I don’t know how you feel about your parents, your childhood and life in general. But I’d like to trumpet that God super blessed me with a great momma who loved me with all her heart to the very end. Her love and loyalty and bravery and defiance of the worst Alzheimer’s could dish out continues to inspire me every minute of my life.
My dad and I had a rocky relationship most of our lives, until we were both forced to care for Mom. And that’s when this curly-haired, dimple-faced kid fell in love with his dad. Both are gone to heaven now, hanging with the angels. I talk to them all the time, just in case they might be listening.
When my dad and brother passed away, I was the primary caregiver for my mom. And so, as God and life would have it, I ended up doing all the things for Momma late in her life that she did for me early in mine. I fed her, dressed her, slept by her side on the floor every night, and even waved goodbye as she took her last breath in my arms. I took care of her every day for two and a half years. And it was, and always will be, the greatest job I’ve ever had.
So, let the record state…that my momma started me off well, and that I showed up to help her finish well. The Bible says that if you train up a child right, that kid won’t abandon that training when they’re older. I may have screwed up in spades all my life, but I was there for her at the end when she needed me to take care of her.
I didn’t write everything down in these last years, but maybe that’s what I’m doing now.
So, if you’re a parent, go ahead and keep a record! Make sure those memories are awesome for your babies! If you’re a kid, step up when it’s your turn to take care of your folks.
And remember, remember, remember all they did for you in your earliest days. And it won’t be hard—it will be a privilege!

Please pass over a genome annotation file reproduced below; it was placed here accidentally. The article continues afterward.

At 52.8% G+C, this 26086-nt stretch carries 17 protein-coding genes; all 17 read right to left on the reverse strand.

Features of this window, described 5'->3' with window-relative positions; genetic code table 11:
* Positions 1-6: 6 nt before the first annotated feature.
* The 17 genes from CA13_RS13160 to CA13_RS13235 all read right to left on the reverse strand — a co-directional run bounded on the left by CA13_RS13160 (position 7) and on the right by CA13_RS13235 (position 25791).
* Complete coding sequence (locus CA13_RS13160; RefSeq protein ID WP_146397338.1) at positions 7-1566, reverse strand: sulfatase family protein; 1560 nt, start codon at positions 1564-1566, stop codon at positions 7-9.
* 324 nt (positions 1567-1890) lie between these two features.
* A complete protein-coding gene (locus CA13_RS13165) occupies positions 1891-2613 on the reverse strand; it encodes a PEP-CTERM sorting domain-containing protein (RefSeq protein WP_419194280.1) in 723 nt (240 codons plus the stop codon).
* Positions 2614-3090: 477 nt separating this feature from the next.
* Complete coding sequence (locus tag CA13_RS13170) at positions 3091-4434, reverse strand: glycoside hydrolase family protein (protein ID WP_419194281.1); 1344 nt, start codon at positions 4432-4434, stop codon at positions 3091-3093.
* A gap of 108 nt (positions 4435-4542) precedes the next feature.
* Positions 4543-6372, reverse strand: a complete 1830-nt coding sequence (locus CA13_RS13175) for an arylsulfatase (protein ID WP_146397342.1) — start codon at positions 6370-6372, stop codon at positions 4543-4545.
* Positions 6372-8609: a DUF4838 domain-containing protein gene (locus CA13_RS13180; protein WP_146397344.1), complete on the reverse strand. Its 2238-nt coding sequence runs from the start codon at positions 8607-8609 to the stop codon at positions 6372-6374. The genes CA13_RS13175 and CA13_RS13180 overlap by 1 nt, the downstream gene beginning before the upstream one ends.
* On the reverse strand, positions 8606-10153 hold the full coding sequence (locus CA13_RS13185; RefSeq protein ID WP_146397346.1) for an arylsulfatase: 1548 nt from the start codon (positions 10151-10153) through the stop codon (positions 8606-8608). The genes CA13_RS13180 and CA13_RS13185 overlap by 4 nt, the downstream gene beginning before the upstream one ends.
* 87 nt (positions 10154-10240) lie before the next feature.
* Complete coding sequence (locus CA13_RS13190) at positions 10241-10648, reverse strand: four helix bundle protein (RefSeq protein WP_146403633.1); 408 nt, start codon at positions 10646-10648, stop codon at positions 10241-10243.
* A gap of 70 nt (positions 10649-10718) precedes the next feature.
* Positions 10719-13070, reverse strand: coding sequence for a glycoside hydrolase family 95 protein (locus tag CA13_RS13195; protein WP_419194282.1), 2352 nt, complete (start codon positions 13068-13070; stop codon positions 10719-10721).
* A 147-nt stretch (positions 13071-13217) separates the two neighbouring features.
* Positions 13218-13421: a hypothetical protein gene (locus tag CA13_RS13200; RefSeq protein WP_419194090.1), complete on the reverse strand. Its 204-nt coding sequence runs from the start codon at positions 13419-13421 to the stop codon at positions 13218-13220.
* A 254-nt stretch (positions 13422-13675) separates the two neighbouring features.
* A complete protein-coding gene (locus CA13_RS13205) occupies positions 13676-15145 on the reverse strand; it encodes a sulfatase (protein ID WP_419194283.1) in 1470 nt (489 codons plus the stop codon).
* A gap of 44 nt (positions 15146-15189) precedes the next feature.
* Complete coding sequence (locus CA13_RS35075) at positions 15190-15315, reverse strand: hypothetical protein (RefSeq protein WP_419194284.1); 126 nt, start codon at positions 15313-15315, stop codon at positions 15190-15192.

February 2, 2020
The day was quiet. No pomp or parties, just lunch with family. And laughter and tears. Alone, I reflected on my life and pondered.
At sixty years of age, would my mother be proud of me? Is God?
I find it interesting that Momma kept no record of my wrongs, my blunders or shortcomings. Now, that is love! And that is exactly what every believer in Jesus Christ can look forward to.
“He has removed our sins as far from us as the east is from the west” (Psalm 103:12 NLT).
So, let the record state…that my “born again” book will only focus on the good I did for Christ in this life. Like Mom’s The Story of Our Baby, God’s record of my brief time on this earth will be lovingly transcribed, intricately detailed, and forever focused on what made Him proud. Here’s hoping it’s a long and satisfying read. I’m working hard to make it so.
Dan Merrell has enjoyed a 30-year career in the entertainment business, running sales and marketing for, among others, Big Idea Productions’ Veggie Tales franchise. In 2015, Dan branched out into development and production, launching his own company, Missionary Kid Media, with a desire to utilize his experience in media to bring more engaging programming to discerning households. Dan and his wife, Debbie, live in Nashville, Tennessee, with their greyhound, Shaggy.